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Dr. Sheena Chestnut Greitens Joins UT Austin

As part of our efforts to recruit the top national security scholars and practitioners to the University of Texas at Austin, the Strauss Center is excited to announce that Dr. Sheena Chestnut Greitens will be joining our ranks later this summer. Dr. Greitens’ position is supported by a Chair established jointly by the Strauss Center and Clements Center, and is the latest example of the cooperation of the two centers and the LBJ School in advancing the national prominence of UT in the realms of national security and foreign affairs. 

Dr. Greitens will be a Distinguished Scholar with the Strauss Center for International Security & Law, as well as a Faculty Fellow with the Clements Center and an Associate Professor at the LBJ School of Public Affairs.

Commenting on Professor Greitens, Admiral (Ret) Bob Inman noted “it is a terrific gain for the University of Texas at Austin to have one of the leading young China scholars in the country join our faculty.” Michael J. Green, professor at Georgetown University and senior vice president for Asia at the Center for Strategic and International Studies (CSIS) remarked “What a coup for UT Austin, the Clements and Strauss Centers, and the LBJ School. The country’s top Asia policymakers and scholars have been following Sheena Greitens’ prize-winning work on the political economy of dictatorships since she first published an assessment of North Korean illicit activities in the field’s top journal. She has had an important impact on the field and in policy circles in Washington and will no doubt bring that same dynamism to the classroom at UT Austin.”

Below please find Dr. Greitens’ formidable biography. The Strauss and Clements Centers wish to thank her for bringing her endless knowledge and experience to The LBJ School and the wider 40 Acres, and we look forward to working in tandem with Dr. Greitens to shape future policymakers in international security.

In August 2020, Sheena Chestnut Greitens will become an associate professor at the Lyndon B. Johnson School of Public Affairs, a Faculty Fellow with the Clements Center and a Distinguished Scholar with the Strauss Center for International Security and Law. Her work focuses on East Asia, authoritarian politics, and American national security policy. She is also a non-resident senior fellow at the Brookings Institution, an adjunct fellow with the Korea Chair at the Center for Strategic and International Studies, an associate in research at the Fairbank Center for Chinese Studies at Harvard University, and a member of the Digital Freedom Forum at the Center for a New American Security. From 2015 to 2020, Greitens was an assistant professor of political science at the University of Missouri, and co-director of the University’s Institute for Korean Studies. Her work on China and North Korea has appeared in academic journals and edited volumes in English, Chinese, and Korean, and in major media outlets.  She has also previously testified to Congress on security issues in the Indo-Pacific. Her first book, Dictators and their Secret Police: Coercive Institutions and State Violence (Cambridge, 2016) received the 2017 Best Book Award from both the International Studies Association and the Comparative Democratization section of the American Political Science Association.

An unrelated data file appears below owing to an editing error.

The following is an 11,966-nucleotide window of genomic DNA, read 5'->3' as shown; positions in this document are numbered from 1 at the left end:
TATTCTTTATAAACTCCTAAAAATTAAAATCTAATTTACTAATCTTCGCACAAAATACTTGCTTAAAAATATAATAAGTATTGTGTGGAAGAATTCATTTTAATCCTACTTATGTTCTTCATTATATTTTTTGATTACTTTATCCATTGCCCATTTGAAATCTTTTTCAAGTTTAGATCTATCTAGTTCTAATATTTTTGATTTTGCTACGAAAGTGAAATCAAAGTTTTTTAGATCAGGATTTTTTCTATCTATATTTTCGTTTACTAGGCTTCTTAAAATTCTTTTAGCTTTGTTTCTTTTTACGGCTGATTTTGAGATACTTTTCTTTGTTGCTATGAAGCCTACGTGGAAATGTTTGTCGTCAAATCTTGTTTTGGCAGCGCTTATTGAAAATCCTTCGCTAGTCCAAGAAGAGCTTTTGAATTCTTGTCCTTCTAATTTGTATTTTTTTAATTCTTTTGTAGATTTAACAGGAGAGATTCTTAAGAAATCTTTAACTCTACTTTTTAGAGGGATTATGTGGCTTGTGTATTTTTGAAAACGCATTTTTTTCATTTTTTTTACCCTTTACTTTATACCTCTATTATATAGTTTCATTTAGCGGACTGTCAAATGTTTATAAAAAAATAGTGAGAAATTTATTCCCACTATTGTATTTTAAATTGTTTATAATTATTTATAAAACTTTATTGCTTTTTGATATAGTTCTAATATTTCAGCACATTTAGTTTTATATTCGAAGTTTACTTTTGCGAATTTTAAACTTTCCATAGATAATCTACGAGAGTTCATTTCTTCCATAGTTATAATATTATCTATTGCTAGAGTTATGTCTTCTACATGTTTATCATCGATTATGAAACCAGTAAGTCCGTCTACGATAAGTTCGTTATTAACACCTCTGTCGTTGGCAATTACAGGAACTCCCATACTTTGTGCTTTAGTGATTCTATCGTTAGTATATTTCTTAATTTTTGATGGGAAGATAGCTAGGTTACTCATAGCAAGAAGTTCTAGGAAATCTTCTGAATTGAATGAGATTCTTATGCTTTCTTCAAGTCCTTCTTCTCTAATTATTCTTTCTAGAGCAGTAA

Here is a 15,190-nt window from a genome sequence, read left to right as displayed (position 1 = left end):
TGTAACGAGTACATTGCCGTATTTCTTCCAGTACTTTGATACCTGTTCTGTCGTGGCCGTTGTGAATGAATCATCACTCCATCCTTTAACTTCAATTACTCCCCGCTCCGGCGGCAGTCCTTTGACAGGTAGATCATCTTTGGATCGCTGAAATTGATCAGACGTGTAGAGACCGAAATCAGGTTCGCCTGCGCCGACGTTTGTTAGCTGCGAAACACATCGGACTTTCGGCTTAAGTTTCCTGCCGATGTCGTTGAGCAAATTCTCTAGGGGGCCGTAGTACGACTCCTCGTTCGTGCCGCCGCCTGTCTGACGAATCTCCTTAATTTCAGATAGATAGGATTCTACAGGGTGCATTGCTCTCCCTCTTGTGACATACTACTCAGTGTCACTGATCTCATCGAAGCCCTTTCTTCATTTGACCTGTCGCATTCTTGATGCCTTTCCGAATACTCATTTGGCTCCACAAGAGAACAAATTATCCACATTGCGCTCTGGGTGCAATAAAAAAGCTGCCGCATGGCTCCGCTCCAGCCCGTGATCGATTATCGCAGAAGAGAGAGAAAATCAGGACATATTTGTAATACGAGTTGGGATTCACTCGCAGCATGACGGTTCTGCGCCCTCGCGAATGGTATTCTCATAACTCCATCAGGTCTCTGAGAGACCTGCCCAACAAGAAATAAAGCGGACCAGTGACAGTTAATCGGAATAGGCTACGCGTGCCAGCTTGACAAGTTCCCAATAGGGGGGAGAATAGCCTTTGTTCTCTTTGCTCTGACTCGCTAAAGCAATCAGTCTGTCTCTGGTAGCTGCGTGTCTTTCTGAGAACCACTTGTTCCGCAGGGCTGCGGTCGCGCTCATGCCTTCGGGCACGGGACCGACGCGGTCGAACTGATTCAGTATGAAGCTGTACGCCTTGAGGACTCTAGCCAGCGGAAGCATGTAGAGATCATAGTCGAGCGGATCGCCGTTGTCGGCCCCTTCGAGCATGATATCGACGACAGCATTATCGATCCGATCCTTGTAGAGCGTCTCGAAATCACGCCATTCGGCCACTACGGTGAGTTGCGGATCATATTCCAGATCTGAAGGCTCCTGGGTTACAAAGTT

In 2017-18, Greitens served as the First Lady of Missouri, where she helped lead the state’s trade mission to China and South Korea, and successfully advocated for major legislative and administrative reforms to Missouri’s policies on foster care, adoption, and child abuse prevention. 

Greitens is currently working on two main research projects: one on China’s internal security policies and their implications for China in the world, and another on authoritarian diasporas, particularly focused on North Korea. She holds a doctorate from Harvard University; an M.Phil from Oxford University, where she studied as a Marshall Scholar; and a bachelor’s from Stanford University.

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